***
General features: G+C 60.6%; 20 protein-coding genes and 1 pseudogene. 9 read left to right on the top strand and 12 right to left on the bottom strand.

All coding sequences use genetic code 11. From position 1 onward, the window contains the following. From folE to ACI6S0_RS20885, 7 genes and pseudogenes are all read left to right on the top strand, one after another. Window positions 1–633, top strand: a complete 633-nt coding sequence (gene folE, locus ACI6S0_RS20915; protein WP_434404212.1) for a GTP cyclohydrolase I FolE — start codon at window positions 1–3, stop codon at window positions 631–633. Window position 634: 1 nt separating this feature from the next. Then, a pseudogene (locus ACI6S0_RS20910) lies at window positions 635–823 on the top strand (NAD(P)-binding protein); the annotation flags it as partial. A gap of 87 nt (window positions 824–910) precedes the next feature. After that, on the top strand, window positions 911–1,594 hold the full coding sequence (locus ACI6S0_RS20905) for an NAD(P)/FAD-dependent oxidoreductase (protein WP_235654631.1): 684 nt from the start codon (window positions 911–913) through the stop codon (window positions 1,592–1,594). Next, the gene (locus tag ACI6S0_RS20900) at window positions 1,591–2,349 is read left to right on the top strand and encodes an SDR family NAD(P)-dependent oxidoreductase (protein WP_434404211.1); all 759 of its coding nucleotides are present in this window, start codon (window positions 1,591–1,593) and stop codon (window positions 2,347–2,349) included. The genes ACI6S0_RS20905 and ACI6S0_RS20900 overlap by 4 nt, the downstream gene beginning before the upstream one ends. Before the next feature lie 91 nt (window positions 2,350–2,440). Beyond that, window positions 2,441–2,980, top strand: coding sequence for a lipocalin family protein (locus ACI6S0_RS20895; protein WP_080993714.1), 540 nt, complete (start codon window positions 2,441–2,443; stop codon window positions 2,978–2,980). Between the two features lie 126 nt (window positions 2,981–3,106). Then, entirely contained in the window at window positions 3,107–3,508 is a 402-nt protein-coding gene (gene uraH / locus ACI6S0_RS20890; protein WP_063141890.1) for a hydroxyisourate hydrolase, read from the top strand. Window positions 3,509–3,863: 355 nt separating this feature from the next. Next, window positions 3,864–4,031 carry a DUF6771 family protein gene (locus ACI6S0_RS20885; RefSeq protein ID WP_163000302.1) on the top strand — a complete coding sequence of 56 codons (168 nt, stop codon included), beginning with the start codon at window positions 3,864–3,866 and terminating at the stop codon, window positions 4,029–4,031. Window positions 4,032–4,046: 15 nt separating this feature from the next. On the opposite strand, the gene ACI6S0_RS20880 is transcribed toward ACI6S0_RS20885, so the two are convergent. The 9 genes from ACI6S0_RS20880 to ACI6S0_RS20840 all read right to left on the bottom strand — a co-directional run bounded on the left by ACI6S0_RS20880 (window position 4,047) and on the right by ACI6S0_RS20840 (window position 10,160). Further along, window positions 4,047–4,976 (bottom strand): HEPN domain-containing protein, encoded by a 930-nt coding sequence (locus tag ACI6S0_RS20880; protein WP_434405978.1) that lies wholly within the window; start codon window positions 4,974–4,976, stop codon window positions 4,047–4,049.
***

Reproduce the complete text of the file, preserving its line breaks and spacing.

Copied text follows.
General features: G+C 60.6%; 20 protein-coding genes and 1 pseudogene. 9 read left to right on the top strand and 12 right to left on the bottom strand.

All coding sequences use genetic code 11. From position 1 onward, the window contains the following. From folE to ACI6S0_RS20885, 7 genes and pseudogenes are all read left to right on the top strand, one after another. Window positions 1–633, top strand: a complete 633-nt coding sequence (gene folE, locus ACI6S0_RS20915; protein WP_434404212.1) for a GTP cyclohydrolase I FolE — start codon at window positions 1–3, stop codon at window positions 631–633. Window position 634: 1 nt separating this feature from the next. Then, a pseudogene (locus ACI6S0_RS20910) lies at window positions 635–823 on the top strand (NAD(P)-binding protein); the annotation flags it as partial. A gap of 87 nt (window positions 824–910) precedes the next feature. After that, on the top strand, window positions 911–1,594 hold the full coding sequence (locus ACI6S0_RS20905) for an NAD(P)/FAD-dependent oxidoreductase (protein WP_235654631.1): 684 nt from the start codon (window positions 911–913) through the stop codon (window positions 1,592–1,594). Next, the gene (locus tag ACI6S0_RS20900) at window positions 1,591–2,349 is read left to right on the top strand and encodes an SDR family NAD(P)-dependent oxidoreductase (protein WP_434404211.1); all 759 of its coding nucleotides are present in this window, start codon (window positions 1,591–1,593) and stop codon (window positions 2,347–2,349) included. The genes ACI6S0_RS20905 and ACI6S0_RS20900 overlap by 4 nt, the downstream gene beginning before the upstream one ends. Before the next feature lie 91 nt (window positions 2,350–2,440). Beyond that, window positions 2,441–2,980, top strand: coding sequence for a lipocalin family protein (locus ACI6S0_RS20895; protein WP_080993714.1), 540 nt, complete (start codon window positions 2,441–2,443; stop codon window positions 2,978–2,980). Between the two features lie 126 nt (window positions 2,981–3,106). Then, entirely contained in the window at window positions 3,107–3,508 is a 402-nt protein-coding gene (gene uraH / locus ACI6S0_RS20890; protein WP_063141890.1) for a hydroxyisourate hydrolase, read from the top strand. Window positions 3,509–3,863: 355 nt separating this feature from the next. Next, window positions 3,864–4,031 carry a DUF6771 family protein gene (locus ACI6S0_RS20885; RefSeq protein ID WP_163000302.1) on the top strand — a complete coding sequence of 56 codons (168 nt, stop codon included), beginning with the start codon at window positions 3,864–3,866 and terminating at the stop codon, window positions 4,029–4,031. Window positions 4,032–4,046: 15 nt separating this feature from the next. On the opposite strand, the gene ACI6S0_RS20880 is transcribed toward ACI6S0_RS20885, so the two are convergent. The 9 genes from ACI6S0_RS20880 to ACI6S0_RS20840 all read right to left on the bottom strand — a co-directional run bounded on the left by ACI6S0_RS20880 (window position 4,047) and on the right by ACI6S0_RS20840 (window position 10,160). Further along, window positions 4,047–4,976 (bottom strand): HEPN domain-containing protein, encoded by a 930-nt coding sequence (locus tag ACI6S0_RS20880; protein WP_434405978.1) that lies wholly within the window; start codon window positions 4,974–4,976, stop codon window positions 4,047–4,049.